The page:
While we imagine that a crystal is always hard and undeformable, a new study shows that certain minerals, in particular hydrated salts, can become soft on the surface while maintaining their crystalline structure in depth. This behavior takes place when the crystal begins to dissolve.
A crystal is a solid whose atomic structure is ordered and periodic. Here is the current definition. Generally, when we think of crystals, we therefore imagine solids that are hard, non-deformable (under surface conditions) and possess a characteristic geometric shape that reflects the underlying well-ordered molecular structure. The image of quartz crystals is a good representation of what a crystallized form can be.
And yet, scientists have just discovered that certain crystals can behave in a very different way: they could become soft and deformable under certain conditions. We are not talking here about what happens at high pressure and high temperature, in the depths of the Earth’s mantle, but about a phenomenon that is observed at ambient pressure and temperature.
The strange behavior of hydrated salts during dissolution
It was by studying the behavior of certain salts during their dissolution that the researchers observed these astonishing physical modifications. Not just any salt though. It was the hydrated salts that caught the attention of scientists. These salts, such as mirability (Na2SO4·10H2O), contain a large amount of water within their crystal structure. In a dry environment, mirabilite crystals behave quite normally: they have identifiable faces and are not deformable. Things change when they are placed in a humid environment and their dissolution begins slowly. Because unlike crystals of so-called anhydrous salts (without water), which keep their crystalline form and remain hard during dissolution, crystals of mirabilite become soft, deform and lose their geometry.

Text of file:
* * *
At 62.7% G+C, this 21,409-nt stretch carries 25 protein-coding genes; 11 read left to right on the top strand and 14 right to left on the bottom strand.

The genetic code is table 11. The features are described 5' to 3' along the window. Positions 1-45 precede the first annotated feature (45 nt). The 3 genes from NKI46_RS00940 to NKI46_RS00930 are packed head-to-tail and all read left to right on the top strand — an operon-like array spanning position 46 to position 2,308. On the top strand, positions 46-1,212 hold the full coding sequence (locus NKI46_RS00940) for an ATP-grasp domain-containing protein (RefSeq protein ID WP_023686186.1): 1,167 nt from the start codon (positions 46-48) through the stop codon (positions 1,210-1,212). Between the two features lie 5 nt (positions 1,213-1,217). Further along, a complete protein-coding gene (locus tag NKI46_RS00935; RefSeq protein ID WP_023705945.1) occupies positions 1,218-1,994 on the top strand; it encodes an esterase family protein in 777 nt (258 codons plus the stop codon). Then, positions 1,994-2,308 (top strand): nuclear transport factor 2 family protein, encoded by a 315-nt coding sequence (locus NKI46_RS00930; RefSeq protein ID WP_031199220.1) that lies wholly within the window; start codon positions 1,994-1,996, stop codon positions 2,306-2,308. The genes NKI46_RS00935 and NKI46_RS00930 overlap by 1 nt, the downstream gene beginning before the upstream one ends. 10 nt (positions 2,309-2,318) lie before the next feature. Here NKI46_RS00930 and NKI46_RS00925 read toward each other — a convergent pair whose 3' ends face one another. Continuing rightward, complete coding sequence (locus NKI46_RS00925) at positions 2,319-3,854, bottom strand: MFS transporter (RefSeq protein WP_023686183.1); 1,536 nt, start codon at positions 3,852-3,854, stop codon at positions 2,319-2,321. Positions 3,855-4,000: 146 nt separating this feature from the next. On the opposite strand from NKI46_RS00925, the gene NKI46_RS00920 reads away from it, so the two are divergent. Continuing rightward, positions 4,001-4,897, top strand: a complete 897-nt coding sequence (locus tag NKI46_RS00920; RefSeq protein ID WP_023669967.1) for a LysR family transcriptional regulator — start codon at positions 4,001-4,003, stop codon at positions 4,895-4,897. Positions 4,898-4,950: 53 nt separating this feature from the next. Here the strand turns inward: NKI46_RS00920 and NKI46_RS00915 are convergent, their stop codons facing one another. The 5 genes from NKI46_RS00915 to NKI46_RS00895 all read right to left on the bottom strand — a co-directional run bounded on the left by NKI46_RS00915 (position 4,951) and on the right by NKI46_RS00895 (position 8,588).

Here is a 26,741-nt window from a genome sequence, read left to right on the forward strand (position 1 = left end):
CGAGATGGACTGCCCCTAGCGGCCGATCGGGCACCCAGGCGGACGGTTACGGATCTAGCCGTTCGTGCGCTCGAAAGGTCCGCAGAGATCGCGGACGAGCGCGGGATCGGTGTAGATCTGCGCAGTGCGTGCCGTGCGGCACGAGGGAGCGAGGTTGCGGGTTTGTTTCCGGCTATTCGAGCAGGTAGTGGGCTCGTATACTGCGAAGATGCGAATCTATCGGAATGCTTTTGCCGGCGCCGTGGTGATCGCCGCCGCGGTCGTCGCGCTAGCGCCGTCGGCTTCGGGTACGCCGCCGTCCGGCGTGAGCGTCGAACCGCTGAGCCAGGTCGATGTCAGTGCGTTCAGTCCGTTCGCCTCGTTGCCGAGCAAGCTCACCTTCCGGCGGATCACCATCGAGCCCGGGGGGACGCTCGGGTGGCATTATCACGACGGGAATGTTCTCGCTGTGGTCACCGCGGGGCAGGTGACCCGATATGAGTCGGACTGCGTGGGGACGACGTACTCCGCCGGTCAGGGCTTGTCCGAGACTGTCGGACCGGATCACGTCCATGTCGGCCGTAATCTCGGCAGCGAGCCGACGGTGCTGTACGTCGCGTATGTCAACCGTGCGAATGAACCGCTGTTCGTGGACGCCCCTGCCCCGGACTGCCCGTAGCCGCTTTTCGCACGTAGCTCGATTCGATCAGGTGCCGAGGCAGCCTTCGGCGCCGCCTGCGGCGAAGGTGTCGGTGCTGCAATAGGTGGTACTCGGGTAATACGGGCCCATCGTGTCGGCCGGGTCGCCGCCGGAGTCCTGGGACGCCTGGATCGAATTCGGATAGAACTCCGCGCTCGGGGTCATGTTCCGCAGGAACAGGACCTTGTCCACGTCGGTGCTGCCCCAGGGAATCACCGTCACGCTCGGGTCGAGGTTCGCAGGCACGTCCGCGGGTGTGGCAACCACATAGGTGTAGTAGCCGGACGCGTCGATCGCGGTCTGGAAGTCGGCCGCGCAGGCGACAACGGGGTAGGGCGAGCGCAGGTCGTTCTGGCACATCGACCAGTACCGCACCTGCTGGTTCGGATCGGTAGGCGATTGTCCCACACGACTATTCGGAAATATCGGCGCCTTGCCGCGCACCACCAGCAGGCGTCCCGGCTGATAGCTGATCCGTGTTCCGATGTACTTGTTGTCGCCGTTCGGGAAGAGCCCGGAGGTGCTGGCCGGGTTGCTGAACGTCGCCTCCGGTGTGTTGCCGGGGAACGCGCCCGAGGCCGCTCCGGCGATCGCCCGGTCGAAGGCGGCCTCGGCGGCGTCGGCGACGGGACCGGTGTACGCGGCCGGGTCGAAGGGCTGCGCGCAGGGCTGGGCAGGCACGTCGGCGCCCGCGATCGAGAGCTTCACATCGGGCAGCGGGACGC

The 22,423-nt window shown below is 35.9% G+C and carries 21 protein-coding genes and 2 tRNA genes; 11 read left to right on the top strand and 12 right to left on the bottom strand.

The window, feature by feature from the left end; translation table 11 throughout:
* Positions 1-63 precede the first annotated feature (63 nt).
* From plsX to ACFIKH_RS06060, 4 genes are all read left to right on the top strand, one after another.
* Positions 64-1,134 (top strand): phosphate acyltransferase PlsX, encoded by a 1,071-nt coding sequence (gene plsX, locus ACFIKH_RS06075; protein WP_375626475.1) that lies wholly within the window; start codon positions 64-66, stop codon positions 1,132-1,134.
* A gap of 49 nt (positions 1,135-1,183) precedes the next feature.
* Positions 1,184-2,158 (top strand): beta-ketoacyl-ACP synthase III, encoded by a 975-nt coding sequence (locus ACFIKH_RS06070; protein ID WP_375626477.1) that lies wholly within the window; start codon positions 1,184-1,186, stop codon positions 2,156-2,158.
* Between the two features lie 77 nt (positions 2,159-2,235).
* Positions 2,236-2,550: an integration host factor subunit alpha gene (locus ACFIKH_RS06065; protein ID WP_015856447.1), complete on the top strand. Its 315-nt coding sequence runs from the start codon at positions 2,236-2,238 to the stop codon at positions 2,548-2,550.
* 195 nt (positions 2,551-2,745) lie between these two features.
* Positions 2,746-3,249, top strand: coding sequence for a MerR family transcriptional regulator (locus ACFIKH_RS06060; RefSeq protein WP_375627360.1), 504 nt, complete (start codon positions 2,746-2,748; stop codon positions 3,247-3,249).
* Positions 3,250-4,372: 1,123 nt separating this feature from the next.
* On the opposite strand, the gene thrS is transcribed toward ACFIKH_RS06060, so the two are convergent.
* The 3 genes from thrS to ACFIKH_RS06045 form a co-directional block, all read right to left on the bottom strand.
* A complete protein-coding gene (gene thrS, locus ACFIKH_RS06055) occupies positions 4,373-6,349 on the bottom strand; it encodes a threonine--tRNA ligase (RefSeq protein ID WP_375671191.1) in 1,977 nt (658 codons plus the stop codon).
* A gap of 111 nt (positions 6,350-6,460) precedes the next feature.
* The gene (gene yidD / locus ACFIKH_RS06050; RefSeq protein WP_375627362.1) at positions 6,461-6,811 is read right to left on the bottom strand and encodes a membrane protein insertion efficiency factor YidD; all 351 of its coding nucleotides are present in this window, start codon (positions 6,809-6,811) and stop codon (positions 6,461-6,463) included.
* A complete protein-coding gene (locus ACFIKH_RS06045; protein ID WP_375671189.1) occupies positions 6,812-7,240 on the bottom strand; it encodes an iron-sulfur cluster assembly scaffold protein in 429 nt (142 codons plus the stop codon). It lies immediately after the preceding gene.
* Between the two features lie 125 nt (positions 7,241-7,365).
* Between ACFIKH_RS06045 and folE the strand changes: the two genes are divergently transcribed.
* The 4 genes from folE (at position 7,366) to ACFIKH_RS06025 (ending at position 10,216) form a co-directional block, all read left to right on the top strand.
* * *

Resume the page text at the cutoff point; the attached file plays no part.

By studying these crystals, the researchers realized that they behaved simultaneously in two different ways. The core of the crystal indeed retains its basic properties, while its surface behaves like a liquid. On the one hand, the crystalline structure is therefore maintained, while the surfaces are subject to a certain molecular mobility.
Mobile water molecules within the crystal structure
These results, published in Nature Communications, highlight the effect of the presence of water in the crystalline structure of these minerals. The behavior of mirabilite during its slow dissolution would indeed be due to the mobility of water molecules within the crystalline structure. Thus, the surface defects produced by the dissolution phenomenon would be quickly and spontaneously filled in, resulting in some softening of the surface of the crystal.
Hydrated salts, such as mirabilite, are minerals very present in nature. We even see it on Mars. They have long been considered interesting minerals for the storage of thermal energy. Indeed, mirabilite has a high latent heat of fusion, that is to say that when the mineral passes from the solid state to the liquid state at constant temperature and pressure, it absorbs a large amount of heat. However, in order to exploit this thermochemical process, it is essential to control the behavior of the mineral during its dissolution phase. These results should therefore open new perspectives in this field.